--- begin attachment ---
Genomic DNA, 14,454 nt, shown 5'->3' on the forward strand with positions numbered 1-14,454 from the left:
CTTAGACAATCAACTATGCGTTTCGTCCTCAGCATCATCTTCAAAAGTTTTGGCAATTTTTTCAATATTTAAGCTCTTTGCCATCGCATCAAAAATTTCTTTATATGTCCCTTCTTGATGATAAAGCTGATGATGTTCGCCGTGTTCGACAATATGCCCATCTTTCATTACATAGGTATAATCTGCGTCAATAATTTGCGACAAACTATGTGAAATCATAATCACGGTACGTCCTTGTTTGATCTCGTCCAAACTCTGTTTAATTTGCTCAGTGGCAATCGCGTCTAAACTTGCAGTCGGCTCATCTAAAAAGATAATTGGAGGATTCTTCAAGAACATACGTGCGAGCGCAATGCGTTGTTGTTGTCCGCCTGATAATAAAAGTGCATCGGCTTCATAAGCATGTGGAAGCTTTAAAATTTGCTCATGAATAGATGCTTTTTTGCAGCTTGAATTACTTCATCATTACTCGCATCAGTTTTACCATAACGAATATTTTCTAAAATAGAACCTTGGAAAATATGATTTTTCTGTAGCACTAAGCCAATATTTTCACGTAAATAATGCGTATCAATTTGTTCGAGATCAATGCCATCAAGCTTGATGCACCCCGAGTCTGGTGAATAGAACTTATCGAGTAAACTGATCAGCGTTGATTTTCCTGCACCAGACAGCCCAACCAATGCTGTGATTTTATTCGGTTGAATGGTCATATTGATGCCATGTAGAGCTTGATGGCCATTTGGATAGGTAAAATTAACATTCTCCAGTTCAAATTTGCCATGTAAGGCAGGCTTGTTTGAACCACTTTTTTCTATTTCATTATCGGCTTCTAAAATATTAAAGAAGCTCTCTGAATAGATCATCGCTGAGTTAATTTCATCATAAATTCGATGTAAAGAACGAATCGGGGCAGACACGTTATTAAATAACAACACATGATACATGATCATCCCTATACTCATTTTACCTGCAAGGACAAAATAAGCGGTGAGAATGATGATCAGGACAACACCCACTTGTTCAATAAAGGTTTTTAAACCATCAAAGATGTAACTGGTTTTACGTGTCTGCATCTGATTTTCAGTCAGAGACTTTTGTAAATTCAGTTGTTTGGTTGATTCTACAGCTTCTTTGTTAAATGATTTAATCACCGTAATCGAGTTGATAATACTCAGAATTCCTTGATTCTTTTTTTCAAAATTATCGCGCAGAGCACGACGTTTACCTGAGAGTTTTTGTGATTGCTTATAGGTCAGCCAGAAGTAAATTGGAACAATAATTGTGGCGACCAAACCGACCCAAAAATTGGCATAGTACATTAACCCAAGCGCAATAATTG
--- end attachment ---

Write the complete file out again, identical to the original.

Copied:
Genomic DNA, 14,454 nt, shown 5'->3' on the forward strand with positions numbered 1-14,454 from the left:
CTTAGACAATCAACTATGCGTTTCGTCCTCAGCATCATCTTCAAAAGTTTTGGCAATTTTTTCAATATTTAAGCTCTTTGCCATCGCATCAAAAATTTCTTTATATGTCCCTTCTTGATGATAAAGCTGATGATGTTCGCCGTGTTCGACAATATGCCCATCTTTCATTACATAGGTATAATCTGCGTCAATAATTTGCGACAAACTATGTGAAATCATAATCACGGTACGTCCTTGTTTGATCTCGTCCAAACTCTGTTTAATTTGCTCAGTGGCAATCGCGTCTAAACTTGCAGTCGGCTCATCTAAAAAGATAATTGGAGGATTCTTCAAGAACATACGTGCGAGCGCAATGCGTTGTTGTTGTCCGCCTGATAATAAAAGTGCATCGGCTTCATAAGCATGTGGAAGCTTTAAAATTTGCTCATGAATAGATGCTTTTTTGCAGCTTGAATTACTTCATCATTACTCGCATCAGTTTTACCATAACGAATATTTTCTAAAATAGAACCTTGGAAAATATGATTTTTCTGTAGCACTAAGCCAATATTTTCACGTAAATAATGCGTATCAATTTGTTCGAGATCAATGCCATCAAGCTTGATGCACCCCGAGTCTGGTGAATAGAACTTATCGAGTAAACTGATCAGCGTTGATTTTCCTGCACCAGACAGCCCAACCAATGCTGTGATTTTATTCGGTTGAATGGTCATATTGATGCCATGTAGAGCTTGATGGCCATTTGGATAGGTAAAATTAACATTCTCCAGTTCAAATTTGCCATGTAAGGCAGGCTTGTTTGAACCACTTTTTTCTATTTCATTATCGGCTTCTAAAATATTAAAGAAGCTCTCTGAATAGATCATCGCTGAGTTAATTTCATCATAAATTCGATGTAAAGAACGAATCGGGGCAGACACGTTATTAAATAACAACACATGATACATGATCATCCCTATACTCATTTTACCTGCAAGGACAAAATAAGCGGTGAGAATGATGATCAGGACAACACCCACTTGTTCAATAAAGGTTTTTAAACCATCAAAGATGTAACTGGTTTTACGTGTCTGCATCTGATTTTCAGTCAGAGACTTTTGTAAATTCAGTTGTTTGGTTGATTCTACAGCTTCTTTGTTAAATGATTTAATCACCGTAATCGAGTTGATAATACTCAGAATTCCTTGATTCTTTTTTTCAAAATTATCGCGCAGAGCACGACGTTTACCTGAGAGTTTTTGTGATTGCTTATAGGTCAGCCAGAAGTAAATTGGAACAATAATTGTGGCGACCAAACCGACCCAAAAATTGGCATAGTACATTAACCCAAGCGCAATAATTG